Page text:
I couldn't find a lot of detail about the MTH-30, and, discovering your THAM series, your own THAM-12 and THAM-10 are actually quite appealing. I will be using it with my TS110as which go down to about 70hz. Alto claims max SPL of 120 dB continuous. Given that the THAM-15 is about 1/3 more volume than the MTH30 and that the driver is 1/3 more weight and cost, I'm still leaning towards a smaller sub. Also, the 10" driver is almost as much as the 12" driver and takes significantly less power. So, I'm still feeling that the 12" is still the right size for me.
So, given that I'm fully aware that this is a compromise, and that I'm looking for something in a smaller cabinet, could you perhaps elaborate a bit on (1) above? Is your THAM-12 design a better design, and if so, why? I do like that 1) it's a bit smaller than the MTH-30, and 2) that, to my naive eyes, the B&C driver appears to be a bit beefier than the RCF (but also less sensitive) for about the same price.
ghettosynth, You probably wouldn't be able to achieve lower/sub bass frequencies region with that nice driver of yours RCF LF 12G301.
I would do like you, finding a nice driver and stick to it, but one that works in a horn and goes low, that one is good for a horn and doesn't go low in my list.
Get opinion from a professional or then listen or measure the drivers yourself.
I definitely go add a pair to your PA active speakers, like the Alto TS110, and choose something in the trends of the EMINENCE Omega Pro-15a or the EMINENCE KILOMAX PRO 15 A. But hey this me. I have horns and they don't go low (maybe 40Hz) but they can be really noise if you push the limits. Your driver looks excellent for a horn but it doesn't go low in my books... That's your choice.
Bill Fitzmaurice Design DIY Kits | Speaker Hardware
Already made Made 6 of them .
-Plywood, plenty of good glue, and screws is a must; I use plenty of T-50 pin nails.
BeA Deutschland - Befestigungstechnik
-best drivers from tested ones are:
12ps100 - Parts Express Ships Fast and Ships Free
B&C 12CL76 12" Neodymium Woofer 294-695
With these drivers you could take a four string bass guitar and play the notes thru it as it should.
Correct band sets helps to maintain drivers health; Low cut around 40Hz at minimum; high cut at 96Hz was the best performance in my opinion.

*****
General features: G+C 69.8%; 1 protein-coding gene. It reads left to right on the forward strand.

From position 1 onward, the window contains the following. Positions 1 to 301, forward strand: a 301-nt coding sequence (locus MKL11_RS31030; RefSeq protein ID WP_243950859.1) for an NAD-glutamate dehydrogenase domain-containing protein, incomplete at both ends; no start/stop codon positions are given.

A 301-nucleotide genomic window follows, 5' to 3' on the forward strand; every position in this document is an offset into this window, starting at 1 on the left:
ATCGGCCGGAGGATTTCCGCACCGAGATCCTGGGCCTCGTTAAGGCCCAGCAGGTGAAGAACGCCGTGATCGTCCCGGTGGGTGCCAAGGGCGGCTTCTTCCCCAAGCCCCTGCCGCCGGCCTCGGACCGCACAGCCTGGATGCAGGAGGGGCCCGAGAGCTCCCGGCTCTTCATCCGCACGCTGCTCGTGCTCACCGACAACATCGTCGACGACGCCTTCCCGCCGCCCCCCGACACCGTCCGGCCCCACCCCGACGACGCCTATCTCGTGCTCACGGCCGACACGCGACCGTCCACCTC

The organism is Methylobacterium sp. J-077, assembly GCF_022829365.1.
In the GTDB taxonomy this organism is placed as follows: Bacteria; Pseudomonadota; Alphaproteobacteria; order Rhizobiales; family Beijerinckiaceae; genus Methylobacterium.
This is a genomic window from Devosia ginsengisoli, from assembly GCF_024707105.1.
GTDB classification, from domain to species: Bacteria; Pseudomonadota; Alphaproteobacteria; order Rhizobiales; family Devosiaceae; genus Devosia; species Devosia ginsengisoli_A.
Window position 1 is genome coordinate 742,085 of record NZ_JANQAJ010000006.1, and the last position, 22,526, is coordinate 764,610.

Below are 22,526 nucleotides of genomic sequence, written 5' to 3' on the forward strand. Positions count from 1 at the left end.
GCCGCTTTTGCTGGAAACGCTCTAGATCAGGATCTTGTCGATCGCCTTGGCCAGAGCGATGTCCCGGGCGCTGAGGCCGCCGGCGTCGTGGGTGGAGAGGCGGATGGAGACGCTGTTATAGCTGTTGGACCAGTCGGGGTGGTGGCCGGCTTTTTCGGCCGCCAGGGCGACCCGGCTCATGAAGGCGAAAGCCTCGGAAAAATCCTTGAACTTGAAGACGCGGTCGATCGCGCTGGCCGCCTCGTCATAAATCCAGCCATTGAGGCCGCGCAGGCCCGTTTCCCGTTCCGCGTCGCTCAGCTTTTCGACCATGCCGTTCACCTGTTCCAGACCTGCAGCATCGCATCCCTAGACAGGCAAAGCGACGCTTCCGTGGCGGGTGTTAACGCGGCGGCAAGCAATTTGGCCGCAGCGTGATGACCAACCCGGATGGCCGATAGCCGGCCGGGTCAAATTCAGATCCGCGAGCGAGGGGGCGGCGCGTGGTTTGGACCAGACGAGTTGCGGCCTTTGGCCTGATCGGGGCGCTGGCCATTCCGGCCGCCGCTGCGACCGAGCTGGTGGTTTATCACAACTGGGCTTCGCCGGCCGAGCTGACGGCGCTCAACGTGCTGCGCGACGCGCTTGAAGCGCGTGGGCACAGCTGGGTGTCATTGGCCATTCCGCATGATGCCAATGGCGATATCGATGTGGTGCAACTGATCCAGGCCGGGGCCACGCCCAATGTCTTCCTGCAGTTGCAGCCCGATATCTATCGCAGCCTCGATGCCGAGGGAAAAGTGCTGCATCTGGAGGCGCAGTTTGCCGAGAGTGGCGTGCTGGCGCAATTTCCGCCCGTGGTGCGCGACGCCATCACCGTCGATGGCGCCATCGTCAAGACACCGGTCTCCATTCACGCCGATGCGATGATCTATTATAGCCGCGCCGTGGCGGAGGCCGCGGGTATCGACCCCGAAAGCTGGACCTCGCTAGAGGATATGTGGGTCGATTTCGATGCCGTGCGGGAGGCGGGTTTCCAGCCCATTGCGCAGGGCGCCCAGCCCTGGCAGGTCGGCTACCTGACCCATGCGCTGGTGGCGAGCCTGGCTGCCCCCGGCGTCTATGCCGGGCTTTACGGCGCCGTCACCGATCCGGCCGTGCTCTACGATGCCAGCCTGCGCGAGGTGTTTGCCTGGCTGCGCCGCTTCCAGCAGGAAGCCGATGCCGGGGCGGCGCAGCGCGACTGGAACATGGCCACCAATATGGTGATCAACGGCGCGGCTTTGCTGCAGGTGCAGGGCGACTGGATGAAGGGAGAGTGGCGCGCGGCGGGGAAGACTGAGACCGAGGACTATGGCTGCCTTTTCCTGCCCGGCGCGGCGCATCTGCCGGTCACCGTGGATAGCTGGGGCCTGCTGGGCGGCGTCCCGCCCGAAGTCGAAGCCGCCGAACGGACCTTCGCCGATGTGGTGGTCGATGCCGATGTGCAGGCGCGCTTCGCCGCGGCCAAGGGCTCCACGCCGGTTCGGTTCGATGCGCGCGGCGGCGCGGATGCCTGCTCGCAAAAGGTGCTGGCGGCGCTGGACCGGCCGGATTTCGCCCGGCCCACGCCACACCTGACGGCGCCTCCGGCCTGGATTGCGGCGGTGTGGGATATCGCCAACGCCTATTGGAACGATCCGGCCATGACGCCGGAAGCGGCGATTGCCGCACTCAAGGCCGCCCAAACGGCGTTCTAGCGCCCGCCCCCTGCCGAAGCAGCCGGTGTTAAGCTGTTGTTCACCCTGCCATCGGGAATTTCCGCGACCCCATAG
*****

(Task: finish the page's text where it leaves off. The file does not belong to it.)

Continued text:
Let your ears also help in judgement.
In a 20x22x16" 50lb build, having low extension (usable in room to 30 hz w/o eq) and no need for digital time delay to time align the mains was a big bonus, while still getting nearly the sensitivity (95 db/w/m/2pi) and max output of a compareably sized horn. I am extremely happy with their performance so far - very clean, powerful and musical.
Many DJ's use total garbage, the MTH-30 would be a distinct step up.
My statement that the MTH30 does not look like a particularly good TH design is based on comparing it to others that appear better in terms of output vs. size and frequency response.
The Tham is Anders Martinsson's design, not mine.
The B&C drivers are well suited for TH use, you will find that though they appear to be less sensitive, they don't fold up like a cheap suit at high drive levels as lighter, more sensitive cones (Eminence 3015LF, etc.) do:
The SS15 is Jbel's design:
Since my Keystone, the Xoc1 TH18, the Othhorn, and the Gjallerhorn are all larger than you want, I won't bother linking them.
This design is smaller than the Tham 15 or SS15, has more LF output, but less output above around 50 Hz Hz:
FREE SUB PLAN: Dual Lab12 (Front Loaded) by Welter Systems
It is about the size of a JBL SRX 718, but has more LF output, it goes deeper than a SRX 728.
Using a pair of TC EPIC 12" instead of the Lab 12s, it would be very close to the same output as the 728 in less than half the size.
I have a pair of the WS 2x12" cabinets for sale unloaded if you are interested.
You are using the Dayton Reference 15 four ohm driver in a very small low tuned ported box.
It is only 87 dB one watt one meter at 100 Hz, and drops considerably in sensitivity from there, probably in the 80 dB one watt one meter range at Fb.
Have you any measurements?